containing tap water, maintained at room temperature, and used for experiments within three
days of collection.
Culture of follicular components
After animals were killed by decapitation, ovaries were removed immediately and divided into
fragments in amphibian Ringer’s solution (AR).
Intact follicles (IFs), granulosa cell-enclosed oocytes (GCEOs), THEP layers, and granulosa cell
free pure THEP layer (P-THEP) were separated
from ovarian fragments by manual dissection under a dissecting microscope. The detailed microdissection technique was described by Schuetz and
Lessman (’82). Using fine watchmaker’s forceps,
the outer THEP layer with blood vessels was
peeled from the ovarian follicle. This procedure
produced GCEOs that were simultaneously separated from the THEP layers. Most granulosa cells
usually remain attached to the oocyte membrane
rather than to the THEP layer. However, a small
number of granulosa cells were found in THEP
layers. Thus, to obtain pure THEP layers free of
granulosa cells, the outside of the basal laminar
layer was peeled from the follicle. The presence
of the basal laminar in isolated GCEOs was
readily detected, since the surface of GCEOs with
the basal laminar has a shiny appearance under
a stereomicroscope while that of GCEOs without
the laminar appears rough.
Equal numbers of the different types of follicular
components were cultured for 6 hr in AR in the
presence or absence of frog pituitary homogenate
(FPH; 0.05 gland/mL), various steroid precursors
(P5, P4, 17α-OHP4, AD or T; 100 ng/mL each) or 3iso-butyl-1-methylxanthine (IBMX, 0.27 mM) +
forskolin (9 µM). Steroid production by isolated follicular tissues of R. rugosa was stimulated by treatment with IBMX (0.27 mM) + forskolin (9 µM)
instead of FPH because R. rugosa ovarian follicles
produced steroids in response to IBMX (0.27 mM)
+ forskolin (9 µM) better than FPH (Kwon et al.,
’90). The FPH was prepared from female frogs collected during the corresponding experimental periods (Kwon et al., ’91). All steroids were purchased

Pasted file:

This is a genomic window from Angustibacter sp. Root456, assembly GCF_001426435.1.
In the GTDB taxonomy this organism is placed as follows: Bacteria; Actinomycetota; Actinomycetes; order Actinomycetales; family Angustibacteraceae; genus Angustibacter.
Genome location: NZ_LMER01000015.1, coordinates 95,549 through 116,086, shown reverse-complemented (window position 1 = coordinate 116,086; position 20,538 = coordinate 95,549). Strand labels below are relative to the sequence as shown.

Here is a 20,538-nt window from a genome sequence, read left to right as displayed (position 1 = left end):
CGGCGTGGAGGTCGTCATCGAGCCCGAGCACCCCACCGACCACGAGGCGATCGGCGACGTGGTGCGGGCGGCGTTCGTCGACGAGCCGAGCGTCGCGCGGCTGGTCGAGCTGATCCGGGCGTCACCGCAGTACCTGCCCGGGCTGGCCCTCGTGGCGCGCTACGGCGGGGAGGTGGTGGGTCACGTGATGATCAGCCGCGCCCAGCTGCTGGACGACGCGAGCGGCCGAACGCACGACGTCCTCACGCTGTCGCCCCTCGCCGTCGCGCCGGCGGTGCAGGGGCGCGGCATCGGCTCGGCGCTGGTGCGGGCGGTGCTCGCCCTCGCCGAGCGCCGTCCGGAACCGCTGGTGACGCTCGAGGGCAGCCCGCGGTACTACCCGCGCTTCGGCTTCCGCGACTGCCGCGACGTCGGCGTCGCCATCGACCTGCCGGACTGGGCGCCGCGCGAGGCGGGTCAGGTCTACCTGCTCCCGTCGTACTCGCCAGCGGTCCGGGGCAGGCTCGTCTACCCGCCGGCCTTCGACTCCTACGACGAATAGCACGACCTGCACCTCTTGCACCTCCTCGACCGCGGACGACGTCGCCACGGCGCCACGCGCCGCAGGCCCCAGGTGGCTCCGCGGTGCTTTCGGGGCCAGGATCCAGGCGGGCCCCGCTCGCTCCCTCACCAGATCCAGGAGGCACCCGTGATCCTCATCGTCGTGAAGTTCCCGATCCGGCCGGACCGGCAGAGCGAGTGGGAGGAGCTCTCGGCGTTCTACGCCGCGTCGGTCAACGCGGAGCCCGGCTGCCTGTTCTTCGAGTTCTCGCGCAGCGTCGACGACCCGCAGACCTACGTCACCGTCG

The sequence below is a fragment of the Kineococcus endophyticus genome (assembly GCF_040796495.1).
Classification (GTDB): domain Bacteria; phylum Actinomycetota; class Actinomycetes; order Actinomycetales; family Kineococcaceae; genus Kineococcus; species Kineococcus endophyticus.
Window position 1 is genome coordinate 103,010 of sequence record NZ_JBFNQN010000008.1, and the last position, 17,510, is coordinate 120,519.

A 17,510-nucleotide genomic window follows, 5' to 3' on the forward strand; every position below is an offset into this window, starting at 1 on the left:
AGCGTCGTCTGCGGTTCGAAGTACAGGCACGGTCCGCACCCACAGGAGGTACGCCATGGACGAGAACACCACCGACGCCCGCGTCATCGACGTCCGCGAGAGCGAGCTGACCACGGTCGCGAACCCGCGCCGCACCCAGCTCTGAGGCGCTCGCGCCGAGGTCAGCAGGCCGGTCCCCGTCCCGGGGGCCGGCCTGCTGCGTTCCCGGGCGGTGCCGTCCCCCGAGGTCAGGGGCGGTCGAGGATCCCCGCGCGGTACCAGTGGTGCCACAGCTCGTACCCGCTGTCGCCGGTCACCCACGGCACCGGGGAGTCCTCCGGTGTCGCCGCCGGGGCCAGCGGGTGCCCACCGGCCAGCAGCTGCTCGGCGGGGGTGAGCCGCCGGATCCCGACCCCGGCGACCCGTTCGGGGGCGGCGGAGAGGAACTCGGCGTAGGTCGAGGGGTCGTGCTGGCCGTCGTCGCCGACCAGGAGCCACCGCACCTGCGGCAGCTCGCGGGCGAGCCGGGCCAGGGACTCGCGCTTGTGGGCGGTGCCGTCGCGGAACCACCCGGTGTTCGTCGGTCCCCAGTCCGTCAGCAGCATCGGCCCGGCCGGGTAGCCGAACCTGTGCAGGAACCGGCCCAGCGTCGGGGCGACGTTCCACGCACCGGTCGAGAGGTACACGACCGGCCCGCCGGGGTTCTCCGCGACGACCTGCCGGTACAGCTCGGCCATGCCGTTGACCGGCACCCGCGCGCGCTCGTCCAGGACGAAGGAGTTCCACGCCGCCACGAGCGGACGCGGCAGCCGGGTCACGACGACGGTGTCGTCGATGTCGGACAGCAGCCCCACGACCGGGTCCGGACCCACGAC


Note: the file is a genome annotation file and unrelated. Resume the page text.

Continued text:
from Sigma Chemical Co. (St. Louis, MO). The duration of follicle culture and the doses of FPH or
exogenously added steroids were chosen on the basis of previous data from several species of Rana
(Ahn et al., ’93; Kwon et al., ’93; Kwon and Ahn,
’94). Different types of follicular components were
distributed into 24 well tissue culture dishes (Nunc,
Roskilde, Denmark) in each experiment. Each culture well contained 10 components in 1 mL of AR.
Culture dishes were placed in a shaking incubator
(24°C) at 80 oscillations per minute for 6 hr. After
culture, media were saved and kept in a deep freezer
(–40°C) for steroid radioimmunoassay (RIA).
Steroid RIA
Amounts of steroids (P4, 17α-OHP4, AD, T, and
E2) contained in the culture medium were mea-
TWO-CELL TYPE MODEL OF STEROIDOGENESIS IN AMPHIBIAN
sured by RIA. General assay procedures were
adapted from those described by Fortune (’83) and
utilized in previous studies (Kwon et al., ’91; Kwon
and Ahn, ’94). Labeled P4 ([1,2,6,7-3H]-progesterone; 99 Ci/mmol), 17α-OHP4 ([1,2,6,7-3H]-hydroxy
progesterone; 58.5 Ci/mmol), T ([1,2,6,7-3H]-testosterone; 98 Ci/mmol), and E2 ([2,4,6,7-3H]-estradiol; 108 Ci/mmol) were obtained from Amersham
(Buckinghamshire, England). Labeled AD ([1,2,